CPU profiling


Unity is one of the most widely-used 3D graphics engines for game development. This is a general guide focusing on CPU profiling for Unity, including which tools are useful for profiling and how to use these tools to find hotspots in your code.

Key factors for CPU gaming profiling

1. Low performance impact

Profiling must have minimal overhead. The accuracy of performance data determines the focus of your optimization efforts, so high profiling overhead creates too much observer effect in the data.

2. GPU queue

The GPU queue and its usage are helpful in determining if a game is CPU-bound. They can also help to determine the upper bounds on how much we can expect to improve through CPU optimization alone.

3. CPU call stack

The CPU call stack is essential to determine what the CPU is doing when the GPU queue is not full. This is key to finding the hotspot functions which are blocking the GPU.

4. Hardware metric

CPU hardware metrics are useful to find what the hottest part of a hotspot function is and its root cause from a hardware perspective.

Profiling tools

Unity Profiler

The Unity profiler is a powerful tool. It is useful when developing games, but requires the use of a development build. This type of build can introduce too much overhead in the app to obtain accurate performance data on the final game. For this reason, the Unity Profiler may not be suitable for precise CPU performance profiling of release builds.

Event Tracing and AMD μProf

Both event tracing and AMD μProf are relatively low overhead and work with release builds. Event Tracing can capture the GPU queue and CPU call stacks and μProf can capture hardware metrics, so the next question is if they are suitable for Unity.


Unity is different from many engines as it uses C# and not C++ as the primary programming language for development. Traditional profiling tools like Event Tracing and μProf may not suit Unity.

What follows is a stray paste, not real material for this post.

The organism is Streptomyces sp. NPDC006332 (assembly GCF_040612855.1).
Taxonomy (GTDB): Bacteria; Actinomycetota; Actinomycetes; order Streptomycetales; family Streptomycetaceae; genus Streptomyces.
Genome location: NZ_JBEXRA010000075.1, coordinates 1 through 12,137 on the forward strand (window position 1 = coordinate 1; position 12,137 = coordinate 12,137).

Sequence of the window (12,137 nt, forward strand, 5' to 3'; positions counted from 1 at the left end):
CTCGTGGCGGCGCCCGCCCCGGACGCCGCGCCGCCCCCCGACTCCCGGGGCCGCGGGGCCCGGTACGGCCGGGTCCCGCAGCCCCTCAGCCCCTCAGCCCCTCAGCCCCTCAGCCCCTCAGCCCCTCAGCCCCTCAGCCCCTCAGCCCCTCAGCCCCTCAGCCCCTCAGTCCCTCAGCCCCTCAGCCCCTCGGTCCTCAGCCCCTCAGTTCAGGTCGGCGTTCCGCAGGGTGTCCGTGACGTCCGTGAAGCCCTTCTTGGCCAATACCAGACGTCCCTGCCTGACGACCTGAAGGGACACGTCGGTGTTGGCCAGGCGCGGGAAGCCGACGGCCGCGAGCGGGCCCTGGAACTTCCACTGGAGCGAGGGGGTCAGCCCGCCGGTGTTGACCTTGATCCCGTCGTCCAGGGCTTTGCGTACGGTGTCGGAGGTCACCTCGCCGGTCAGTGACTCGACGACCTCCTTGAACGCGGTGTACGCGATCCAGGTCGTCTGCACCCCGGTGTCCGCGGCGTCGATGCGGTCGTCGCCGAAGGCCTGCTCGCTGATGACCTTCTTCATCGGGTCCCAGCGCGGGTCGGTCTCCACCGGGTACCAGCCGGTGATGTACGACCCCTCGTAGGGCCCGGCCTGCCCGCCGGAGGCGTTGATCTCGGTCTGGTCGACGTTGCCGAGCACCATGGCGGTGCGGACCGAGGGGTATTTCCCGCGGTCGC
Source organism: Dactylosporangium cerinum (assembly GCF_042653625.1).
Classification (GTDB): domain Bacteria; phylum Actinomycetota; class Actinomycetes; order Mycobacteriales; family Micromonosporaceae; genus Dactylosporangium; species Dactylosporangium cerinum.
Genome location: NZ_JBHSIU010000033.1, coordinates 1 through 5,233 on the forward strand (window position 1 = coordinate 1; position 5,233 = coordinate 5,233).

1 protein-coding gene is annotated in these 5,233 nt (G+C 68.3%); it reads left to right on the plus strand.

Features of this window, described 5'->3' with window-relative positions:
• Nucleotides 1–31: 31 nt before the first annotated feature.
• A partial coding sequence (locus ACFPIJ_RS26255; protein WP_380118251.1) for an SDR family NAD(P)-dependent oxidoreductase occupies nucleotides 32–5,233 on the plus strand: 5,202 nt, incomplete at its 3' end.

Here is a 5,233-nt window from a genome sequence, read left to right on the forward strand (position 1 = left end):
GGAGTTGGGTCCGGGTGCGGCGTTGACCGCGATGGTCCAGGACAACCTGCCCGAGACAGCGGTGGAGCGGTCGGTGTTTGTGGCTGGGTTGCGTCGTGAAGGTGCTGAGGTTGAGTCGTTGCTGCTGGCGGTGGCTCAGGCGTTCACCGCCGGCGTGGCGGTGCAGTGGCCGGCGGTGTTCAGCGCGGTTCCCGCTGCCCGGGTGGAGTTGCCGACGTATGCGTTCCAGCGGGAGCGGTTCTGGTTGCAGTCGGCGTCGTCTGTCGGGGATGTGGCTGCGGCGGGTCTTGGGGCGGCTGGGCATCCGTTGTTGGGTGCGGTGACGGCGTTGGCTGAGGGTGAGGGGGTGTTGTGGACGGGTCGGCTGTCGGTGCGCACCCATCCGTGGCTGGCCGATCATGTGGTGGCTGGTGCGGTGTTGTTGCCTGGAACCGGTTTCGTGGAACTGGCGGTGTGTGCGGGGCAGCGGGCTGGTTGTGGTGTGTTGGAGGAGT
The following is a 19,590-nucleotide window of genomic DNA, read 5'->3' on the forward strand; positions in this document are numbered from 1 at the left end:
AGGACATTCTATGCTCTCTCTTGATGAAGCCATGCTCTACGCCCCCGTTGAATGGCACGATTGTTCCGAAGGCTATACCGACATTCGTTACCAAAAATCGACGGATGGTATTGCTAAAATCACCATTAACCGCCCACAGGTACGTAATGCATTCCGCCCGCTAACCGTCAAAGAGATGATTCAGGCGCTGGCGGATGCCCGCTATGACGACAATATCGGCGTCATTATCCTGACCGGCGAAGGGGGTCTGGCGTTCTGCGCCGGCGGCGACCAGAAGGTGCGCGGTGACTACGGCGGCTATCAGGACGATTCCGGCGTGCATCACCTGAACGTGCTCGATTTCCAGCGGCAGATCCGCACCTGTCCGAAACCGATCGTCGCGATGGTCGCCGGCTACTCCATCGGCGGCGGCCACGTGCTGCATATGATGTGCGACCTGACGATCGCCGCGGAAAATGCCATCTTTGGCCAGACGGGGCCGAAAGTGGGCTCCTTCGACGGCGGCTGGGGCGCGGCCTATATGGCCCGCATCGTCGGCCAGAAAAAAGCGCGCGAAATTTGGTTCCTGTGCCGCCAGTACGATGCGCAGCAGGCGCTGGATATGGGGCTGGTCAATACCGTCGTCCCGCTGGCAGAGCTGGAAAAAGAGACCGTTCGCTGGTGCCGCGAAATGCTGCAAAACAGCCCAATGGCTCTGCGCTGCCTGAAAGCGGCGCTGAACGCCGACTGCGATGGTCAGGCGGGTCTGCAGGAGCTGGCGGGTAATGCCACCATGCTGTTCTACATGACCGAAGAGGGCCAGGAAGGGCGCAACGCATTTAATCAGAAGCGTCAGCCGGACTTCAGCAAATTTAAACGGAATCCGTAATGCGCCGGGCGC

The Unity ArmRobot demo is a simple sample we can use to show if CPU profiling with Unity can meet the key factors mentioned in the prior section.

1. Mono build

First, build the release version of the ArticulationRobot scene with the default configuration, which is Mono, to see if it can meet the key factors.

GPU queue

Capture with Event Tracing and open it with GPUView. The GPU queue is accessible and the GPU usage is less than 6%. Expand the ArmRobot.exe process below. VSync is on as the “Device Context” is full, so Mono does not impact GPU queue. VSync on

CPU call stack

  • Open the same Event Tracing files with Windows Performance Analyzer.
  • Add “https://symbolserver.unity3d.com” into the symbol paths to resolve names in UnityPlayer.dll.
  • Add the path of GameAssembly.pdb into the symbol paths to resolve names in GameAssembly.dll.
  • Expand the call stack in the “CPU Usage (Sampled)” tab. The function names in UnityPlayer.dll are resolved well but “?!?” is shown under Mono jit runtime which is invoked by BehaviourManager.

Mono stack

As we can see, Mono blocks the CPU call stack as Event Tracing is not able to capture Mono IL call stacks. Even CLR tracing doesn’t work as it only works with CoreCLR, and not Mono.

Hardware metrics

As the CPU call stacks of Mono functions are inaccessible, the hardware metrics also do not help much. This is because the hotspot functions are unknown, except for those in UnityPlayer.dll.

2. IL2CPP build without VSync